Saturday, September 22, 2007

Protest Japan's brutal slaughter of over 22,000 dolphins

Nancy Morris (206) 533-6155
Howard Garrett/Susan Berta, 1-866-ORCANET

WHERE: Japanese Consulate, 601 Union Street, Seattle
WHAT: Orca Network joins many local and international organizations in a day of worldwide protests against Japan's brutal slaughter of over 22,000 dolphins and for deliberately not informing their citizens about mercury contaminated meat.
Activists in Japan are asking the world community to speak out; they believe this is the best way to make their government stop the brutal killing of over 22,000 dolphins, including some species that are endangered. Japanese officials force Japanese children to eat mercury contaminated meat. Most of the Japanese people do not know this slaughter happens or that they are exposed to toxic levels of mercury. There is a media blackout in Japan regarding the dolphin slaughter and mercury contamination. The mercury levels exceeded the numbers that caused Minimata Disease in the past, which killed or caused severe birth defects in innocent children. The slaughtered dolphins are also processed and used as pet food or fertilizer still containing toxic levels of mercury.

The dolphin drive hunts destroy defenseless, highly intelligent, self-aware mammals in the most brutal way imaginable. These socially complex mammals witness the screaming slaughter of their close family group in a sea turned red with blood, but won't abandon their pod. Some of the survivors are captured and sold to unscrupulous dolphin traders.
For more information on the dolphin slaughter, mercury contamination, and the dolphin captivity industry, please visit Orca Network's web site at: .
Demonstrations will be held at Japanese embassies and consulates around the world including numerous cities in the U.S. For a complete list of protest cities and organizations, visit:

Tuesday, September 18, 2007

Save Robson Bight

Rubbing Beach

Many of you already know about the August 20th oil spill that happened when a barge tipped its load of logging equipment into the waters of the Robson Bight (Michael Bigg) Ecological Reserve in British Columbia, Canada. The Reserve was created in 1982 to protect vital orca habitat. Nearly 60 orcas, fully 25% of the Northern Resident orca community, were exposed to toxic diesel vapours in the aftermath of the accident. Severe health consequences (e.g. lung lesions, pneumonia) are possible, though it may take considerable time for them to appear. Next year, we may know more. In the meantime, the equipment, which carried 19,000L of diesel and other oils, remains on the bottom in an unknown state. It needs to be inspected as a matter of urgency, before winter storms arrive, to assess the remaining danger. Canada's Coastguard, the responsible agency, is dragging its feet on the inspection issue, despite pressure from provincial and local governments, and the public at large. NGOs, led by the Living Oceans Society and Greenpeace, have vowed to undertake the inspection if Canada's federal government refuses. The orcas are simply too important to allow uncertainty.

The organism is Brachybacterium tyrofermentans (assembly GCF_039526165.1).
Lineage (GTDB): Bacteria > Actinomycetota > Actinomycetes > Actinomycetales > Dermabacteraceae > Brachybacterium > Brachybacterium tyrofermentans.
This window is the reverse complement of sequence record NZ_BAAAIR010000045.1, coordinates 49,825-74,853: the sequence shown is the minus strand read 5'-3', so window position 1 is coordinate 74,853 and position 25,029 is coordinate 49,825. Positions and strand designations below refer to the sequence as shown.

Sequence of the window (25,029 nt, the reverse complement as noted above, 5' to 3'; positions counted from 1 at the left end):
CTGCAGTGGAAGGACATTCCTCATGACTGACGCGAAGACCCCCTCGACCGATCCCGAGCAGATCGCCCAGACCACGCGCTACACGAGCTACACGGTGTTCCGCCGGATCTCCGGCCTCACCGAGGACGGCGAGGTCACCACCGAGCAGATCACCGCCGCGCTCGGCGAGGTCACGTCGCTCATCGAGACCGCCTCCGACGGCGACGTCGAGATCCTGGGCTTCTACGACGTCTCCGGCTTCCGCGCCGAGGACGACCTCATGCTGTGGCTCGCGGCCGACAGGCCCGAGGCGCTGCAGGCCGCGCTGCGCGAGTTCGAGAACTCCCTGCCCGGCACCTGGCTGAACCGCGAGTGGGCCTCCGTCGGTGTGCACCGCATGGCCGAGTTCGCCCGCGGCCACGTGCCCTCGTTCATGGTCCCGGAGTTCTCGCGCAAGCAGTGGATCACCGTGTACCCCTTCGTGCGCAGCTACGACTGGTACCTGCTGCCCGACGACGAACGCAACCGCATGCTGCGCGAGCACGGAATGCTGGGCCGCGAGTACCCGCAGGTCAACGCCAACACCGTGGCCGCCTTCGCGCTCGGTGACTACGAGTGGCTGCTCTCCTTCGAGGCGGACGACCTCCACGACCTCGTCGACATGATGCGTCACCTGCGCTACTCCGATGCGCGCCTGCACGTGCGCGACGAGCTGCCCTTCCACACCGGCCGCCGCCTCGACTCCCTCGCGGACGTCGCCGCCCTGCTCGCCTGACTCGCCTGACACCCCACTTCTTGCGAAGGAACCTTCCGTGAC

We are writing this to ask you to do two things that will help:

1. Go to the Living Oceans web site and send a message to Canada's Minister of Fisheries and Oceans.

2. Contribute what you can to NGO funds being raised for the underwater inspection.

Canada's government needs to hear our voices. NGOs need our support, so they can act if governments refuse.
What we are asking will take just a few minutes of your time, and money you can afford. Please act now.

For the orcas, thank you very much!

Paul & Helena


Wednesday, September 12, 2007

Makah Hunt Gray Whale

Gray Whale

Five members of the Makah of Washington State harpooned and shot a gray whale off Neah Bay in Juan de Fuca Strait last Saturday. The whale later died and sank form its injuries. The hunt was unauthorized by the band or government officials. The Makah were successful in an authorized gray whale hunt in 1999, with many of the same members now involved in this week's incident. Each man could face up to a $20,000 fine and a year in jail if convicted of violating the Marine Mammal Protection Act. The tribe will continue to seek a permit to resume authorized whaling. Even though the gray whale population is not endangered there are special sub populations of animals that utilize the bays of Washington and British Columbia each year called 'resident' grays. Through genetic analysis of gene variation researchers estimate as many as 118,000 gray whales roamed the Pacific before commercial whaling started in the 1800s. Today there are only about 22,000 Pacific gray whales, including about 100 in the western Pacific. A rise in sea temperatures may have limited gray whale prey availability. The recent increase in gray whale deaths suggests a limited food source in their feeding grounds of the Bering Sea.